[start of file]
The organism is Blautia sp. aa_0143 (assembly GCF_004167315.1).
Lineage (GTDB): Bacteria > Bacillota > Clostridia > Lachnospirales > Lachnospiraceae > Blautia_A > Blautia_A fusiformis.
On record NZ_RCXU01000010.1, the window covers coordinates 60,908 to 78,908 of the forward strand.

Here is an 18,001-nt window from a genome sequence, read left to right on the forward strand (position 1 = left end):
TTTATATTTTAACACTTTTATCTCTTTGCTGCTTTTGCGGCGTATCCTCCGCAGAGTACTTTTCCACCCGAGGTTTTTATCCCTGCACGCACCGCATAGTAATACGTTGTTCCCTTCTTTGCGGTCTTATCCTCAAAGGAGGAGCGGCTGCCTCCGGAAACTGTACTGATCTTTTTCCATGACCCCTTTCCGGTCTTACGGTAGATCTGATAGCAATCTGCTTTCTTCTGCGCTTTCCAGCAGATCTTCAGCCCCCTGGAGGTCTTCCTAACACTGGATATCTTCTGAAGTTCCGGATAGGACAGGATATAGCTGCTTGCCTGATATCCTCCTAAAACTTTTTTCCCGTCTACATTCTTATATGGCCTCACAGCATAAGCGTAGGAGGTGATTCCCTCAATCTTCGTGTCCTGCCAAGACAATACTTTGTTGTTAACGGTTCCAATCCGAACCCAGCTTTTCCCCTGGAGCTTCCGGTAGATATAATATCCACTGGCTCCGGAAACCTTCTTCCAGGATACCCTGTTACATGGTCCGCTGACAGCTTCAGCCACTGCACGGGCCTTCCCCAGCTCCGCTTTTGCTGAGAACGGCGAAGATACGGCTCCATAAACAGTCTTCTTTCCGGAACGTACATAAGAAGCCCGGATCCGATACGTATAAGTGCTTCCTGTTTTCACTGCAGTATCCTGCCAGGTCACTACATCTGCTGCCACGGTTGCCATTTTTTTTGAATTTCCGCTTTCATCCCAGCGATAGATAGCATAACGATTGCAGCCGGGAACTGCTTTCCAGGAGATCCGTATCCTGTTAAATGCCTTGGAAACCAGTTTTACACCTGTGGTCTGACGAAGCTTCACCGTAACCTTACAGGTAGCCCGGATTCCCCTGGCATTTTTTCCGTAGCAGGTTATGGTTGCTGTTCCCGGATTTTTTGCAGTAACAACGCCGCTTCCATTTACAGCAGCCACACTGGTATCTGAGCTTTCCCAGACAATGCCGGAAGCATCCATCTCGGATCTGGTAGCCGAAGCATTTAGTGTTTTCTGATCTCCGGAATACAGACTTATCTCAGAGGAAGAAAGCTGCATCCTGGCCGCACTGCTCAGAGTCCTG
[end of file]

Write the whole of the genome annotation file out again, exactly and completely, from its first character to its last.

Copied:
The organism is Blautia sp. aa_0143 (assembly GCF_004167315.1).
Lineage (GTDB): Bacteria > Bacillota > Clostridia > Lachnospirales > Lachnospiraceae > Blautia_A > Blautia_A fusiformis.
On record NZ_RCXU01000010.1, the window covers coordinates 60,908 to 78,908 of the forward strand.

Here is an 18,001-nt window from a genome sequence, read left to right on the forward strand (position 1 = left end):
TTTATATTTTAACACTTTTATCTCTTTGCTGCTTTTGCGGCGTATCCTCCGCAGAGTACTTTTCCACCCGAGGTTTTTATCCCTGCACGCACCGCATAGTAATACGTTGTTCCCTTCTTTGCGGTCTTATCCTCAAAGGAGGAGCGGCTGCCTCCGGAAACTGTACTGATCTTTTTCCATGACCCCTTTCCGGTCTTACGGTAGATCTGATAGCAATCTGCTTTCTTCTGCGCTTTCCAGCAGATCTTCAGCCCCCTGGAGGTCTTCCTAACACTGGATATCTTCTGAAGTTCCGGATAGGACAGGATATAGCTGCTTGCCTGATATCCTCCTAAAACTTTTTTCCCGTCTACATTCTTATATGGCCTCACAGCATAAGCGTAGGAGGTGATTCCCTCAATCTTCGTGTCCTGCCAAGACAATACTTTGTTGTTAACGGTTCCAATCCGAACCCAGCTTTTCCCCTGGAGCTTCCGGTAGATATAATATCCACTGGCTCCGGAAACCTTCTTCCAGGATACCCTGTTACATGGTCCGCTGACAGCTTCAGCCACTGCACGGGCCTTCCCCAGCTCCGCTTTTGCTGAGAACGGCGAAGATACGGCTCCATAAACAGTCTTCTTTCCGGAACGTACATAAGAAGCCCGGATCCGATACGTATAAGTGCTTCCTGTTTTCACTGCAGTATCCTGCCAGGTCACTACATCTGCTGCCACGGTTGCCATTTTTTTTGAATTTCCGCTTTCATCCCAGCGATAGATAGCATAACGATTGCAGCCGGGAACTGCTTTCCAGGAGATCCGTATCCTGTTAAATGCCTTGGAAACCAGTTTTACACCTGTGGTCTGACGAAGCTTCACCGTAACCTTACAGGTAGCCCGGATTCCCCTGGCATTTTTTCCGTAGCAGGTTATGGTTGCTGTTCCCGGATTTTTTGCAGTAACAACGCCGCTTCCATTTACAGCAGCCACACTGGTATCTGAGCTTTCCCAGACAATGCCGGAAGCATCCATCTCGGATCTGGTAGCCGAAGCATTTAGTGTTTTCTGATCTCCGGAATACAGACTTATCTCAGAGGAAGAAAGCTGCATCCTGGCCGCACTGCTCAGAGTCCTG